Friday, September 8, 2017

What is above the corded petticoat?

If I want to write just a short post I would say another petticoat.
But since my posts are rather rare these days I will not try to get away with that little but I will show you the whole thing.
The truth is this was only another trial piece, with some faults. The fabric came from a store that sells cheap leftovers and factory rejects, and I got it specifically to test and try early victorian patterns.
 The dress, despite of its faults, ended up used in the Savaria Historical Festival (with the full under clothing)...
And here it is in live... (for non Hungarian speakers, we are arguing about what style of dress the girl should wear in her first ball, a traditional Hungarian or a modern western style--- fashion at those time could be rather political).

As I said I am not, by far satisfied with the end result, but luckily I have enough fabric to make at least two to for the skirt... and this is only the test fabric. So... to be continued.

Wednesday, August 9, 2017

Random sewing post out of the blue: Cords, cords, round and round

By now I am not apologizing, not promising anything, just let's see what comes, shall we?
I was fully prepared to put up a post (or more posts) about our London trip, but still haven't got around to download a bunch of pictures from the camera, so that should wait.
On the other hand my adventures, in the world of historical clothes continue, and there was a set of early renessaince worker woman's clothing made (pictures later), and now I would need to do an early baroque worker woman's outfit by this weekend... thus it is the perfectly logical decision to start an early 19th century corded petticoat, right? I like to live dangerously.
Anyway, you've seen my 1860 ballgown, and the crinolin underneath. But before crinolins came into fashion in the mid 1850's... following the the sleek lines of regency dresses at the beginning of the century, in the 1820's the skirts started to get wider, and wider, and more and more petticoats were put underneath, and they used several trick to keep them as wide as possible, like quilted and ruffled petticoats. Cords were also used to stiffen clothing (even in stays). Here are a couple of examples:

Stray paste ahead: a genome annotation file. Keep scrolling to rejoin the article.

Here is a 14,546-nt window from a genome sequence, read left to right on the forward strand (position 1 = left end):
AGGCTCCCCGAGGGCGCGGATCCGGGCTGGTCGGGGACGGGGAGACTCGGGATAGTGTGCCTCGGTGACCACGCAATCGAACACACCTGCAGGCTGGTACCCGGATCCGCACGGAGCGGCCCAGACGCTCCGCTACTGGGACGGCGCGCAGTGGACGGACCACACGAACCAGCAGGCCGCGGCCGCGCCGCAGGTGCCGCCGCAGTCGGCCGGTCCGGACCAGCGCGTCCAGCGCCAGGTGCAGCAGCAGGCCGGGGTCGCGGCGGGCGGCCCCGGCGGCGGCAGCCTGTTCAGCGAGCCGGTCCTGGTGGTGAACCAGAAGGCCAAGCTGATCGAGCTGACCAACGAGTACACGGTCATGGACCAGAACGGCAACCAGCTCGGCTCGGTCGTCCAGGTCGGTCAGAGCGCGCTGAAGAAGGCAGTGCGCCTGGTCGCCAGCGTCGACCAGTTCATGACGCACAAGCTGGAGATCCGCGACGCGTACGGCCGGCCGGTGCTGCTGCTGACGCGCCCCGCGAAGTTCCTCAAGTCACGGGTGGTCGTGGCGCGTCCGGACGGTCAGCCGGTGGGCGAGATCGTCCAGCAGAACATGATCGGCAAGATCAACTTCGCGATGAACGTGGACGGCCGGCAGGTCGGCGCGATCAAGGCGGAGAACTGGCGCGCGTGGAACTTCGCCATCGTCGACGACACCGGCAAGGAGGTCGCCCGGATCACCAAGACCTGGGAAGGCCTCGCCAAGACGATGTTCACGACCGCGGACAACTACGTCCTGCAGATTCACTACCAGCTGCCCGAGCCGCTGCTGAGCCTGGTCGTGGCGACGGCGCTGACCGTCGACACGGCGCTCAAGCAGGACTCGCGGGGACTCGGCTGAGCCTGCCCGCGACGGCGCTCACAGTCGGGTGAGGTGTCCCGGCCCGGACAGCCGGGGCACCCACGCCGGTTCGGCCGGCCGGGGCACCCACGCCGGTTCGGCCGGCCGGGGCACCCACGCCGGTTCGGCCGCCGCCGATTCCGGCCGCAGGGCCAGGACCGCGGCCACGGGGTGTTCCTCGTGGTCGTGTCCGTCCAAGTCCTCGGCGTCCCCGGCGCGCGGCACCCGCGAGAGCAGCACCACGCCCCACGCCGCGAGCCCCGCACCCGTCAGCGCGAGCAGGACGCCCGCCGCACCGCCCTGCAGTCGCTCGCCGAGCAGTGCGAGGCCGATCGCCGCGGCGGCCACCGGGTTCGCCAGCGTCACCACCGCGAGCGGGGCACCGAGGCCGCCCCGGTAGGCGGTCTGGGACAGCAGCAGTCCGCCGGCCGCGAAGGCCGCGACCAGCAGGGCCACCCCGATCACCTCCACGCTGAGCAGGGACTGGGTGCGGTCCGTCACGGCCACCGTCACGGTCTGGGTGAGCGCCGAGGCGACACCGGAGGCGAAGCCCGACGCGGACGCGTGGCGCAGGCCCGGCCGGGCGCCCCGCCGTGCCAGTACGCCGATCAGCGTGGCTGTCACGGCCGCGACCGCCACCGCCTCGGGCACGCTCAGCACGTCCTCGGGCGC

1830s full underdress. Note pouffe sleeves. From http://www.pemberley.comThis is what a lady wore underneath her 1825-1830 gown; corset, chemise, and corded petticoat.  The pockets worn over the petticoat tied around the waist.  Sleeve puffs gave a fullness to the large sleeves popular in the late 1820s-1830s. See 1825-1830 red lapis printed calico dress on this page.  Susan Greene Collection at the Genesee Country Village & Museum, Mumford, NY.
(pictures from Pinterest)

I will need an early victorian ensemble at the end of August, and these clothes are better built from the inside out, from the foundation, which is very important, I started with the petticoat.

I took the plainest white sifon, which is available in 240 cm width, and a ball of the thickest tie/rope/cord I could find in the gardening store (made from hemp).